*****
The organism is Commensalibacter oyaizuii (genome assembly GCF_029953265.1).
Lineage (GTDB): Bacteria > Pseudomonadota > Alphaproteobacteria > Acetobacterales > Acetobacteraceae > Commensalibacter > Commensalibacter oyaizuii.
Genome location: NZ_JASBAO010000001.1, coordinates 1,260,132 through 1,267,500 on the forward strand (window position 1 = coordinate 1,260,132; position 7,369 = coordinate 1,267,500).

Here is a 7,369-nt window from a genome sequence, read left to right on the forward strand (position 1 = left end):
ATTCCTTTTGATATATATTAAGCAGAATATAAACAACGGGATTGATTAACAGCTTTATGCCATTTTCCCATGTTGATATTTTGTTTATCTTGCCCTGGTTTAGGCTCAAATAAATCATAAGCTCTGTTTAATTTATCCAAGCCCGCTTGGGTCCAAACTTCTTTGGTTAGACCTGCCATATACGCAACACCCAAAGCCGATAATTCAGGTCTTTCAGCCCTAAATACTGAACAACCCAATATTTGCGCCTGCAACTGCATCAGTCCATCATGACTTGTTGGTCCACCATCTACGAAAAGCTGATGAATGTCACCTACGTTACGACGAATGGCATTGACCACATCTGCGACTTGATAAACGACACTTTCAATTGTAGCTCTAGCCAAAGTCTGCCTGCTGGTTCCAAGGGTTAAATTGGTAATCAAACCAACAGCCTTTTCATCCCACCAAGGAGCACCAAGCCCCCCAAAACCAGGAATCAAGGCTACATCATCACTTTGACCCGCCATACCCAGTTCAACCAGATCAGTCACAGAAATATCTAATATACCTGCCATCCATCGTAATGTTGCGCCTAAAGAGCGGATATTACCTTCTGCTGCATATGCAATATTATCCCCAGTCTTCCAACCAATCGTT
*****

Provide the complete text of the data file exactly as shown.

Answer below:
The organism is Commensalibacter oyaizuii (genome assembly GCF_029953265.1).
Lineage (GTDB): Bacteria > Pseudomonadota > Alphaproteobacteria > Acetobacterales > Acetobacteraceae > Commensalibacter > Commensalibacter oyaizuii.
Genome location: NZ_JASBAO010000001.1, coordinates 1,260,132 through 1,267,500 on the forward strand (window position 1 = coordinate 1,260,132; position 7,369 = coordinate 1,267,500).

Here is a 7,369-nt window from a genome sequence, read left to right on the forward strand (position 1 = left end):
ATTCCTTTTGATATATATTAAGCAGAATATAAACAACGGGATTGATTAACAGCTTTATGCCATTTTCCCATGTTGATATTTTGTTTATCTTGCCCTGGTTTAGGCTCAAATAAATCATAAGCTCTGTTTAATTTATCCAAGCCCGCTTGGGTCCAAACTTCTTTGGTTAGACCTGCCATATACGCAACACCCAAAGCCGATAATTCAGGTCTTTCAGCCCTAAATACTGAACAACCCAATATTTGCGCCTGCAACTGCATCAGTCCATCATGACTTGTTGGTCCACCATCTACGAAAAGCTGATGAATGTCACCTACGTTACGACGAATGGCATTGACCACATCTGCGACTTGATAAACGACACTTTCAATTGTAGCTCTAGCCAAAGTCTGCCTGCTGGTTCCAAGGGTTAAATTGGTAATCAAACCAACAGCCTTTTCATCCCACCAAGGAGCACCAAGCCCCCCAAAACCAGGAATCAAGGCTACATCATCACTTTGACCCGCCATACCCAGTTCAACCAGATCAGTCACAGAAATATCTAATATACCTGCCATCCATCGTAATGTTGCGCCTAAAGAGCGGATATTACCTTCTGCTGCATATGCAATATTATCCCCAGTCTTCCAACCAATCGTT